Mustangs have come to occupy a special place in the collective American psyche. They symbolize much that has been lost to progress wide-open spaces, self-sufficiency and a sense of unabridged freedom. And they comprise a fascinating chapter in the story of the modern horse. For nearly three years, Yva Momatiuk and John Eastcott followed and photographed wild horses in the West.
By patiently introducing themselves being very careful of their body language when approaching the horses, and urinating on piles of stallion dung so that the horses became familiar with their scents Momatiuk and Eastcott were able to observe the animals up close. The careful introductions also saved Momatiuk's life on at least one occasion. "I was in imminent danger of being trampled to death. He exploded out of the shadows and slid to a halt just inches away. He inhaled my scent, blew out noisily--and inexplicably, backed off.... He recognized my smell."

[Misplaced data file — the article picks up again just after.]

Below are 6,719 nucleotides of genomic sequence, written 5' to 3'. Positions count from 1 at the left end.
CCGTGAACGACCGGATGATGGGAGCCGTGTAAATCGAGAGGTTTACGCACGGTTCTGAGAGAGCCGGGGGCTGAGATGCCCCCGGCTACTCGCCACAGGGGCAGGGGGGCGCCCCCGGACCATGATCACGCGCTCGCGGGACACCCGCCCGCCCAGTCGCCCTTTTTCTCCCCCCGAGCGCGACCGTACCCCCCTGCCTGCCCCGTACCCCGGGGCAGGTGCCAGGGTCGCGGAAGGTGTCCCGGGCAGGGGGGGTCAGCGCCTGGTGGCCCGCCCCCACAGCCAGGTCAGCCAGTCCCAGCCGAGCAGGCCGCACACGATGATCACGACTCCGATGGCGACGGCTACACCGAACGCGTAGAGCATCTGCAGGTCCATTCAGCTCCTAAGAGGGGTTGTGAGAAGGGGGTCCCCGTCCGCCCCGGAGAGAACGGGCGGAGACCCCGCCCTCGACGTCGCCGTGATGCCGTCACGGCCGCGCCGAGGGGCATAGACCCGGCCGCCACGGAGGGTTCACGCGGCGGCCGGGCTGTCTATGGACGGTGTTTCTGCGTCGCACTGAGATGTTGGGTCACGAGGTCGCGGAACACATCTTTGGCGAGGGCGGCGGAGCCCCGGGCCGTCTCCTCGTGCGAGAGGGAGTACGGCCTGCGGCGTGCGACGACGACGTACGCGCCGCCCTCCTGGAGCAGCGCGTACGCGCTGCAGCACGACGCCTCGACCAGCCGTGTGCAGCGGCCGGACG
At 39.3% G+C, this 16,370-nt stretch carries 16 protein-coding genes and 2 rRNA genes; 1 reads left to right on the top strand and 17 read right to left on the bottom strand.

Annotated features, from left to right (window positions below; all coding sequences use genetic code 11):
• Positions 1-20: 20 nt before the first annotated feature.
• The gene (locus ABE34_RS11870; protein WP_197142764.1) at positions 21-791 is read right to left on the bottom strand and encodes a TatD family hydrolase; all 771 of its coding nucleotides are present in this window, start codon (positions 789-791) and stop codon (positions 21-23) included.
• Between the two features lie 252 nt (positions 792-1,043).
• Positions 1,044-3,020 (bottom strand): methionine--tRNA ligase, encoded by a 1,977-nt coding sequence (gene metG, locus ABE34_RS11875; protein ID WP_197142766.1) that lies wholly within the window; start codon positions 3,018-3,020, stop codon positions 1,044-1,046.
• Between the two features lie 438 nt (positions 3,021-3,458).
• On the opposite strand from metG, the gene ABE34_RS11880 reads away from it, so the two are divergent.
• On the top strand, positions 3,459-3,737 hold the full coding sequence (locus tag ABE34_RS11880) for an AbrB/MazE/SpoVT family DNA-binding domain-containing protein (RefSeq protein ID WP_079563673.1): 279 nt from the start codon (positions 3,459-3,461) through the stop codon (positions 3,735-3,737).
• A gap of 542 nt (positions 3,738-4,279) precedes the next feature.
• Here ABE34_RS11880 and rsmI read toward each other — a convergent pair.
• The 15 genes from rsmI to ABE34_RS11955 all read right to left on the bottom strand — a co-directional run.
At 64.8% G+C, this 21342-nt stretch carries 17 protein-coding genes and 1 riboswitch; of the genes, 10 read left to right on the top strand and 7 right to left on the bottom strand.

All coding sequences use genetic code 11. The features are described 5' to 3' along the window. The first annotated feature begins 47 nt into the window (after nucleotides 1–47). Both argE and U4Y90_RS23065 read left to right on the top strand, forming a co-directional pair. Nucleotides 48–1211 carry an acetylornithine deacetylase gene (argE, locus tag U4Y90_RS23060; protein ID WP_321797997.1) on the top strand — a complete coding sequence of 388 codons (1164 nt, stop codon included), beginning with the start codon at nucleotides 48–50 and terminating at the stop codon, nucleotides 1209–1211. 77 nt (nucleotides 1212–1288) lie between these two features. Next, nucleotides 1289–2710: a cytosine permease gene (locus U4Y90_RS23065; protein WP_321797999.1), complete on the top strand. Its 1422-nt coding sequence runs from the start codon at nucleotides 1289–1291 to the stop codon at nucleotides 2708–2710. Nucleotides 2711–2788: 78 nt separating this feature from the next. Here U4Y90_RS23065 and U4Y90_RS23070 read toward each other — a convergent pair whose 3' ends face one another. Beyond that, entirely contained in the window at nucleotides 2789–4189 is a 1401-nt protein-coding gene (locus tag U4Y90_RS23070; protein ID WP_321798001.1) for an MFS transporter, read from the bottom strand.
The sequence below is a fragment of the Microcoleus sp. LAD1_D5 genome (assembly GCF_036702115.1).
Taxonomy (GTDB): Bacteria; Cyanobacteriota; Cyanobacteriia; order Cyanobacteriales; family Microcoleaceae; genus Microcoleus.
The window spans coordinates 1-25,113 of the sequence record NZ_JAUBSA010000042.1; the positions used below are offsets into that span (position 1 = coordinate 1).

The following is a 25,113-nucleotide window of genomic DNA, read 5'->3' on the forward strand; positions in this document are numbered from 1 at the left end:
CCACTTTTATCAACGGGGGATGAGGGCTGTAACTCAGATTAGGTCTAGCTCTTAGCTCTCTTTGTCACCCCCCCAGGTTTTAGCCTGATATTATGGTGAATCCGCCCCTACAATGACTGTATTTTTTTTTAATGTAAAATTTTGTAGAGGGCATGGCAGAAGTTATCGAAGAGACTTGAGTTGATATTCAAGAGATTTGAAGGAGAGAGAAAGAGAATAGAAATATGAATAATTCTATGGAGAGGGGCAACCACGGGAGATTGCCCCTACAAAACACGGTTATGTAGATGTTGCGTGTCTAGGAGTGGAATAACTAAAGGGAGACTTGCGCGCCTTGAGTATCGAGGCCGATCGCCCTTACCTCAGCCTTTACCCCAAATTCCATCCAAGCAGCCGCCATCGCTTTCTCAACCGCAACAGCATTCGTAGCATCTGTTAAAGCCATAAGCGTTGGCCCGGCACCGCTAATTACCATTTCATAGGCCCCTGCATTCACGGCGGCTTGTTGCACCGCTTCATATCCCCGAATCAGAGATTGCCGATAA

Horses introduced by Spanish colonists in the early 1500s formed the original nucleus of the herds roaming the West today. These mustangs provided Native Americans, the U.S. cavalry and cowboys with countless sturdy mounts. They were also slaughtered for pet food, and their numbers dropped from more than a million at the turn of the century to perhaps as few as 20,000. The 1971 federal Wild Free-Roaming Horse and Burro Act protects them, and there are now enough wild horses that the Bureau of Land Management has a large, if somewhat controversial, public adoption program.